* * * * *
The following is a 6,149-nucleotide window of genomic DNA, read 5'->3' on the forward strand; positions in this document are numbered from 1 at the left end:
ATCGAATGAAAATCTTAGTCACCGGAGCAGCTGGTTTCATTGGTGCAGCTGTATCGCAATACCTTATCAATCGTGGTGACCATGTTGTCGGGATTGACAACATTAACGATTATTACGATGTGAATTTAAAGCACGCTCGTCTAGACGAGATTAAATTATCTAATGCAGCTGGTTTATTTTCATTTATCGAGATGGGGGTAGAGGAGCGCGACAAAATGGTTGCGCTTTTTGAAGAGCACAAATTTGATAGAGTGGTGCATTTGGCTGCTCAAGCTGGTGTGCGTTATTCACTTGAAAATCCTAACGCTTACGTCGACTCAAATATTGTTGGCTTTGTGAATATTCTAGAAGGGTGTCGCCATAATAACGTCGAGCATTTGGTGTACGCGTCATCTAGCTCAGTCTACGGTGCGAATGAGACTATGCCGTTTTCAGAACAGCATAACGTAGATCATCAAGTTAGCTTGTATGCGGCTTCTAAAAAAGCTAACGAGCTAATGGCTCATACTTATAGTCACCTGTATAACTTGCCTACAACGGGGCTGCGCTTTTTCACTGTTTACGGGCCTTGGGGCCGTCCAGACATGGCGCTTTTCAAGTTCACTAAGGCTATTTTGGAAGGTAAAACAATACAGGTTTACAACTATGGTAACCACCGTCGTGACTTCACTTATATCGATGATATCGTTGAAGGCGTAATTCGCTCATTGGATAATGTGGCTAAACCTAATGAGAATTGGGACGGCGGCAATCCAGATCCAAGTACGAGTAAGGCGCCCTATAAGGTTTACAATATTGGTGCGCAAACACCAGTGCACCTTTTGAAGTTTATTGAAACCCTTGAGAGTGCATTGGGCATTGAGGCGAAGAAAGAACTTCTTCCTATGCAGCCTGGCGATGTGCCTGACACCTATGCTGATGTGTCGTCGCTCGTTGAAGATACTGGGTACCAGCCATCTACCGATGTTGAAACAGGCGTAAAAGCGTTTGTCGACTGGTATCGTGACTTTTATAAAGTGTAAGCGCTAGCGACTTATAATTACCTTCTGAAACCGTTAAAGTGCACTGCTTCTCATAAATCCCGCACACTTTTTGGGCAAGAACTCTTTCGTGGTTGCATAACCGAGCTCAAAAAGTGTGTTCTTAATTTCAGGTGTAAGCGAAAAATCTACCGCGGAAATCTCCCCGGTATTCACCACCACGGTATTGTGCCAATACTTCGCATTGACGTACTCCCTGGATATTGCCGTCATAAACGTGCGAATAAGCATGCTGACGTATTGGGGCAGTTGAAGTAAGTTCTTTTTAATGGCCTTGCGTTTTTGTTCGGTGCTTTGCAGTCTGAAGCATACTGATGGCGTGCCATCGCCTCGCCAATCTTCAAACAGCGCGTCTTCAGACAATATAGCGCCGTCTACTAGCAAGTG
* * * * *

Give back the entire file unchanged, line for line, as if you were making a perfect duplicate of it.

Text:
The following is a 6,149-nucleotide window of genomic DNA, read 5'->3' on the forward strand; positions in this document are numbered from 1 at the left end:
ATCGAATGAAAATCTTAGTCACCGGAGCAGCTGGTTTCATTGGTGCAGCTGTATCGCAATACCTTATCAATCGTGGTGACCATGTTGTCGGGATTGACAACATTAACGATTATTACGATGTGAATTTAAAGCACGCTCGTCTAGACGAGATTAAATTATCTAATGCAGCTGGTTTATTTTCATTTATCGAGATGGGGGTAGAGGAGCGCGACAAAATGGTTGCGCTTTTTGAAGAGCACAAATTTGATAGAGTGGTGCATTTGGCTGCTCAAGCTGGTGTGCGTTATTCACTTGAAAATCCTAACGCTTACGTCGACTCAAATATTGTTGGCTTTGTGAATATTCTAGAAGGGTGTCGCCATAATAACGTCGAGCATTTGGTGTACGCGTCATCTAGCTCAGTCTACGGTGCGAATGAGACTATGCCGTTTTCAGAACAGCATAACGTAGATCATCAAGTTAGCTTGTATGCGGCTTCTAAAAAAGCTAACGAGCTAATGGCTCATACTTATAGTCACCTGTATAACTTGCCTACAACGGGGCTGCGCTTTTTCACTGTTTACGGGCCTTGGGGCCGTCCAGACATGGCGCTTTTCAAGTTCACTAAGGCTATTTTGGAAGGTAAAACAATACAGGTTTACAACTATGGTAACCACCGTCGTGACTTCACTTATATCGATGATATCGTTGAAGGCGTAATTCGCTCATTGGATAATGTGGCTAAACCTAATGAGAATTGGGACGGCGGCAATCCAGATCCAAGTACGAGTAAGGCGCCCTATAAGGTTTACAATATTGGTGCGCAAACACCAGTGCACCTTTTGAAGTTTATTGAAACCCTTGAGAGTGCATTGGGCATTGAGGCGAAGAAAGAACTTCTTCCTATGCAGCCTGGCGATGTGCCTGACACCTATGCTGATGTGTCGTCGCTCGTTGAAGATACTGGGTACCAGCCATCTACCGATGTTGAAACAGGCGTAAAAGCGTTTGTCGACTGGTATCGTGACTTTTATAAAGTGTAAGCGCTAGCGACTTATAATTACCTTCTGAAACCGTTAAAGTGCACTGCTTCTCATAAATCCCGCACACTTTTTGGGCAAGAACTCTTTCGTGGTTGCATAACCGAGCTCAAAAAGTGTGTTCTTAATTTCAGGTGTAAGCGAAAAATCTACCGCGGAAATCTCCCCGGTATTCACCACCACGGTATTGTGCCAATACTTCGCATTGACGTACTCCCTGGATATTGCCGTCATAAACGTGCGAATAAGCATGCTGACGTATTGGGGCAGTTGAAGTAAGTTCTTTTTAATGGCCTTGCGTTTTTGTTCGGTGCTTTGCAGTCTGAAGCATACTGATGGCGTGCCATCGCCTCGCCAATCTTCAAACAGCGCGTCTTCAGACAATATAGCGCCGTCTACTAGCAAGTG